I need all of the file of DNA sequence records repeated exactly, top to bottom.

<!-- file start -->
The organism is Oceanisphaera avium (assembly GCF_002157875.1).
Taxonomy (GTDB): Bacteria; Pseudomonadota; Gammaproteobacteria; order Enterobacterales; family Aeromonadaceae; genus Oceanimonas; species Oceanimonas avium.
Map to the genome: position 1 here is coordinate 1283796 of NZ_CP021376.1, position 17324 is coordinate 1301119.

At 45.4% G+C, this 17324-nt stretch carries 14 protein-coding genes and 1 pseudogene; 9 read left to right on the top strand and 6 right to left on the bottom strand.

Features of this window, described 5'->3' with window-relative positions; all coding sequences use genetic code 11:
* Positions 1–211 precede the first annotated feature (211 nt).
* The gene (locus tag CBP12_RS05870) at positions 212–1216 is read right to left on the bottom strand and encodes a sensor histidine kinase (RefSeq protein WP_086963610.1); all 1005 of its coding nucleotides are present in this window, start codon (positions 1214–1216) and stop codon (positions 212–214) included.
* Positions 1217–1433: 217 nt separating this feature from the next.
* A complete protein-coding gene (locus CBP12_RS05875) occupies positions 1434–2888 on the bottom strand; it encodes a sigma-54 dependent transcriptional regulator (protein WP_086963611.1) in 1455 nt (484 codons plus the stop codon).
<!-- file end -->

The organism is Oceanisphaera avium (assembly GCF_002157875.1).
Taxonomy (GTDB): Bacteria; Pseudomonadota; Gammaproteobacteria; order Enterobacterales; family Aeromonadaceae; genus Oceanimonas; species Oceanimonas avium.
Map to the genome: position 1 here is coordinate 1283796 of NZ_CP021376.1, position 17324 is coordinate 1301119.

At 45.4% G+C, this 17324-nt stretch carries 14 protein-coding genes and 1 pseudogene; 9 read left to right on the top strand and 6 right to left on the bottom strand.

Features of this window, described 5'->3' with window-relative positions; all coding sequences use genetic code 11:
* Positions 1–211 precede the first annotated feature (211 nt).
* The gene (locus tag CBP12_RS05870) at positions 212–1216 is read right to left on the bottom strand and encodes a sensor histidine kinase (RefSeq protein WP_086963610.1); all 1005 of its coding nucleotides are present in this window, start codon (positions 1214–1216) and stop codon (positions 212–214) included.
* Positions 1217–1433: 217 nt separating this feature from the next.
* A complete protein-coding gene (locus CBP12_RS05875) occupies positions 1434–2888 on the bottom strand; it encodes a sigma-54 dependent transcriptional regulator (protein WP_086963611.1) in 1455 nt (484 codons plus the stop codon).